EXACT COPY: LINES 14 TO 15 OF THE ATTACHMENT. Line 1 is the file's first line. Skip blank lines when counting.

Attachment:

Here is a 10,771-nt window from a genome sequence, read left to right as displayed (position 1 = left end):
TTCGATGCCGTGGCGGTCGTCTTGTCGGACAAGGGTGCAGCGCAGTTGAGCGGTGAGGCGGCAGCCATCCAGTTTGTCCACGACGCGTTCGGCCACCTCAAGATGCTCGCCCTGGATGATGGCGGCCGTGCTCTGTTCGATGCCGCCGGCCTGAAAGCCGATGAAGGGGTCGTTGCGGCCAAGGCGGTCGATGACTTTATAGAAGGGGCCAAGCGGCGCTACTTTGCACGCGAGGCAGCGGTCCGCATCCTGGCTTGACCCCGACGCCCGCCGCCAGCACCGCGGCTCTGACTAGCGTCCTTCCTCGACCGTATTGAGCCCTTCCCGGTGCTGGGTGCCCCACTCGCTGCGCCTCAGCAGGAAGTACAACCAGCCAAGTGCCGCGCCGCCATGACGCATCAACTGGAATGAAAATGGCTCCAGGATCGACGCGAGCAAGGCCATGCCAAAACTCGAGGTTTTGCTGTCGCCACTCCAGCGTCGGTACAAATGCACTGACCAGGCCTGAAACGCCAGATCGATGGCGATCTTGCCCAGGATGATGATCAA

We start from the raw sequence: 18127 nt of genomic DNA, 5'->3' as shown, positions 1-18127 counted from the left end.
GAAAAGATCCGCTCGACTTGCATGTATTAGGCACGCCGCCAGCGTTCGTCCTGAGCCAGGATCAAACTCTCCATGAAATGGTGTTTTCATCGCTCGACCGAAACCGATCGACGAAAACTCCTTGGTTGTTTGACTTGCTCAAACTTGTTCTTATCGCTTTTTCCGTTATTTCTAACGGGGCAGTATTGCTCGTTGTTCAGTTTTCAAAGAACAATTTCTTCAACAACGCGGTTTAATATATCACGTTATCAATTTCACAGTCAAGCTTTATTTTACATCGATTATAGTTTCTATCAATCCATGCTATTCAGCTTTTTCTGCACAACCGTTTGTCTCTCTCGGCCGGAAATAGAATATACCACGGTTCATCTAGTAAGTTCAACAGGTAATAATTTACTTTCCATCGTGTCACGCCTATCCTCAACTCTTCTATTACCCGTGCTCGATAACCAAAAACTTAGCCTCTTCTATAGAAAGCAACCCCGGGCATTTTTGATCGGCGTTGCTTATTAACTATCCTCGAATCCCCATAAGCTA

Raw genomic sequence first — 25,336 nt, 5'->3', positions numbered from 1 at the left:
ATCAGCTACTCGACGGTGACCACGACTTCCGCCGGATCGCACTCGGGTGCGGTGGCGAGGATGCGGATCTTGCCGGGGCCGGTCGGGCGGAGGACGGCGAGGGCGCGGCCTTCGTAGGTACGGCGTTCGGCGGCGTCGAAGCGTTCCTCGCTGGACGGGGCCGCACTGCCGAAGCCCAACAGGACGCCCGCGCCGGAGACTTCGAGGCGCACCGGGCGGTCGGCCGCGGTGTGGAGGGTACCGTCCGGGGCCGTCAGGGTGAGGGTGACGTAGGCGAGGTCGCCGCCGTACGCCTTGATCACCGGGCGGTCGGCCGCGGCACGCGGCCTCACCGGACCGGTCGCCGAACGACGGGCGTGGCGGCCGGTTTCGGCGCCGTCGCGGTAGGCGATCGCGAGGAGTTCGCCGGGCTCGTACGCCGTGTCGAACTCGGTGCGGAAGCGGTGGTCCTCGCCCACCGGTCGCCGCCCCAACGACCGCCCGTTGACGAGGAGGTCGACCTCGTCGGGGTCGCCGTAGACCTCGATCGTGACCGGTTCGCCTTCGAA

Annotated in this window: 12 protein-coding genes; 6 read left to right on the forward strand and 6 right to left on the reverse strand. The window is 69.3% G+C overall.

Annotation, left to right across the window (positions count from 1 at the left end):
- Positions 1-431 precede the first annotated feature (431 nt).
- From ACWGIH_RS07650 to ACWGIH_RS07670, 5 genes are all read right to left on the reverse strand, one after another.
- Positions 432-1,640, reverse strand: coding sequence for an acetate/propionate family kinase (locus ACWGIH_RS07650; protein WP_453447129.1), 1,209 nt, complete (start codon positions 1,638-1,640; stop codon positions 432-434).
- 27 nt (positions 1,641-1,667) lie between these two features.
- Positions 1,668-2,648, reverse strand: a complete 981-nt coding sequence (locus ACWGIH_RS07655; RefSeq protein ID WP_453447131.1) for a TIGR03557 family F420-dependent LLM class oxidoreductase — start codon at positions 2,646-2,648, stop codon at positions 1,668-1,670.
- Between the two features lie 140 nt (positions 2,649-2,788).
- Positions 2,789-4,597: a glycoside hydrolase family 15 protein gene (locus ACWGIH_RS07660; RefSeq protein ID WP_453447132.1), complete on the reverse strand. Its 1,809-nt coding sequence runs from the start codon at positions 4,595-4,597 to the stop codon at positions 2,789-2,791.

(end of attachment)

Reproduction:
- Between the two features lie 140 nt (positions 2,649-2,788).
- Positions 2,789-4,597: a glycoside hydrolase family 15 protein gene (locus ACWGIH_RS07660; RefSeq protein ID WP_453447132.1), complete on the reverse strand. Its 1,809-nt coding sequence runs from the start codon at positions 4,595-4,597 to the stop codon at positions 2,789-2,791.